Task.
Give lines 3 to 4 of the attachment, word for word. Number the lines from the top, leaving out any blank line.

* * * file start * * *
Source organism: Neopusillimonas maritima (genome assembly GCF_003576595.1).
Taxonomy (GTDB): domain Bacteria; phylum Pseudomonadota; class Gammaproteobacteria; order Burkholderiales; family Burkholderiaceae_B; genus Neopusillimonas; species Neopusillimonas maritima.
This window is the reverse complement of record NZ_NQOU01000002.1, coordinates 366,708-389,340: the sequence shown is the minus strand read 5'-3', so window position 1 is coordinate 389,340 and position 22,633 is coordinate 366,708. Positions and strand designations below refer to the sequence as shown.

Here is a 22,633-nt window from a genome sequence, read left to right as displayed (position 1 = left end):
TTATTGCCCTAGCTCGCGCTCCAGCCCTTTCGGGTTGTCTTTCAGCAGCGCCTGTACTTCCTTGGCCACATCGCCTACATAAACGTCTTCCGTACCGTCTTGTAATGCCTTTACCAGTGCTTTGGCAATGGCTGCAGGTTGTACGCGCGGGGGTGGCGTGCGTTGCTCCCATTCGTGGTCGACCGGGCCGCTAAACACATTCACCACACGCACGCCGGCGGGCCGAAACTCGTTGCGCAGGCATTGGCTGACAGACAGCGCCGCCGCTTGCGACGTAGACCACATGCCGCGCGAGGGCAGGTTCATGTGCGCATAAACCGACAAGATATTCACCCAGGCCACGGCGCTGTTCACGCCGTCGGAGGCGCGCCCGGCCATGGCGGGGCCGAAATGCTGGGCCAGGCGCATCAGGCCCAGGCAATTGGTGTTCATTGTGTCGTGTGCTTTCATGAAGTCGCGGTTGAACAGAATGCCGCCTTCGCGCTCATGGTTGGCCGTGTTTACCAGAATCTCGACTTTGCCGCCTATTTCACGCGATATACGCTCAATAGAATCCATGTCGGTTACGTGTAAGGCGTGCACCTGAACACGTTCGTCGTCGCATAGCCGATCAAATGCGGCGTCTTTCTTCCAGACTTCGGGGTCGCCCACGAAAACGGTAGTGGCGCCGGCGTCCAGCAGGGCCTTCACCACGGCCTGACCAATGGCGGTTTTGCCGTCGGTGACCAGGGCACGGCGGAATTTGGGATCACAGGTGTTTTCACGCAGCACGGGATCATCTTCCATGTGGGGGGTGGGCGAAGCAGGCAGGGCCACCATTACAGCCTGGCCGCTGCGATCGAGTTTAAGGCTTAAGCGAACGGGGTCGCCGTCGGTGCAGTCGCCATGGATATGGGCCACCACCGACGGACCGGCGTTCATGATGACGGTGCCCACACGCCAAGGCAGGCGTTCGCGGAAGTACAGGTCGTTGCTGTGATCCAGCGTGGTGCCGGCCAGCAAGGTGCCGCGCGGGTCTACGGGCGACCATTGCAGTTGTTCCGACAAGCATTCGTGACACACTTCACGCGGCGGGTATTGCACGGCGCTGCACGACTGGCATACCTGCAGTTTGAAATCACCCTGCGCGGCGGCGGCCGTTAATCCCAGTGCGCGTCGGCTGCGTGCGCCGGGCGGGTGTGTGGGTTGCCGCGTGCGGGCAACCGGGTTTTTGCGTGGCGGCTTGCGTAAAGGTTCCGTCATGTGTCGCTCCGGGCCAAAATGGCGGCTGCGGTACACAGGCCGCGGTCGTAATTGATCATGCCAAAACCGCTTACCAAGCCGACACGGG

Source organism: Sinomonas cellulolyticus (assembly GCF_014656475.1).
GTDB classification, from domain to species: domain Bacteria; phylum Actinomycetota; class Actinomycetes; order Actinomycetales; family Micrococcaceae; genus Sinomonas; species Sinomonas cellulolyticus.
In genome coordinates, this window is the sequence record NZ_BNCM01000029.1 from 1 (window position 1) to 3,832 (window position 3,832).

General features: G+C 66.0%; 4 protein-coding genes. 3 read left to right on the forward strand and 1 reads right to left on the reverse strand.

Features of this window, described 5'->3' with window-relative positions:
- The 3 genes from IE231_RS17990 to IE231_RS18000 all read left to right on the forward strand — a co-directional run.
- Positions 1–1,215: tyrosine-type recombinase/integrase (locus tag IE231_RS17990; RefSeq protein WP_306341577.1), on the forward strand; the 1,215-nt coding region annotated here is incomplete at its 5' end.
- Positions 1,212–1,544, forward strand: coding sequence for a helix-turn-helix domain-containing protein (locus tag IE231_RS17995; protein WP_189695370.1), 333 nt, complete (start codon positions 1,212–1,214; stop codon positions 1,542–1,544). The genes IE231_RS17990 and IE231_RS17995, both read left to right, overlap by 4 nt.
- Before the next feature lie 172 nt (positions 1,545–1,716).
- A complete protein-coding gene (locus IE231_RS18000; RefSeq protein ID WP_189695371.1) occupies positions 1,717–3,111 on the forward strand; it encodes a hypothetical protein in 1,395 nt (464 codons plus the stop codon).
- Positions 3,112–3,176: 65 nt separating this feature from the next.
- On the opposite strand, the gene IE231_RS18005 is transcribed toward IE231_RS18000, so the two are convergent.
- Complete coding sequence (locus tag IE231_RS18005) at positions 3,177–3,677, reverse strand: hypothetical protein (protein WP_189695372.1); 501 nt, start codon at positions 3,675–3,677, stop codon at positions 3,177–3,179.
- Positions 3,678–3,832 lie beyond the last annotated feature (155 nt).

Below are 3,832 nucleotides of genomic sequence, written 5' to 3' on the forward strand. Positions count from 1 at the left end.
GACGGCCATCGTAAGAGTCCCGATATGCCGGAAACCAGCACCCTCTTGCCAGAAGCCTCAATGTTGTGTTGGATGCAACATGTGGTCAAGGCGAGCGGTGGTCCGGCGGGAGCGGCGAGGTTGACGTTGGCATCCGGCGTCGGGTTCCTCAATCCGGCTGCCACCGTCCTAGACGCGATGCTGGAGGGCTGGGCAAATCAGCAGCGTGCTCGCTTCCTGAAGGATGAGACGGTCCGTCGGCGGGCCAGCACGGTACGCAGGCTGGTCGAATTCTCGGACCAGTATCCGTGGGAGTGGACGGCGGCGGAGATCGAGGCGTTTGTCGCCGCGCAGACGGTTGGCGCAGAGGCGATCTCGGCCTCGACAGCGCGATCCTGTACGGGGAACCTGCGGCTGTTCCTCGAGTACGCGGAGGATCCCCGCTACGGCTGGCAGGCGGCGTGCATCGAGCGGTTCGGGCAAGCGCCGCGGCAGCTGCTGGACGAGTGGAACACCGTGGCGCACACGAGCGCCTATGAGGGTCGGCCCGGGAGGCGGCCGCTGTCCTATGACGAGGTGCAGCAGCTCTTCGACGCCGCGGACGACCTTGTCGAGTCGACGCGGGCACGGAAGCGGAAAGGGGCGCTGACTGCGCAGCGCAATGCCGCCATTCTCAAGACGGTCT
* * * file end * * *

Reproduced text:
This window is the reverse complement of record NZ_NQOU01000002.1, coordinates 366,708-389,340: the sequence shown is the minus strand read 5'-3', so window position 1 is coordinate 389,340 and position 22,633 is coordinate 366,708. Positions and strand designations below refer to the sequence as shown.

Here is a 22,633-nt window from a genome sequence, read left to right as displayed (position 1 = left end):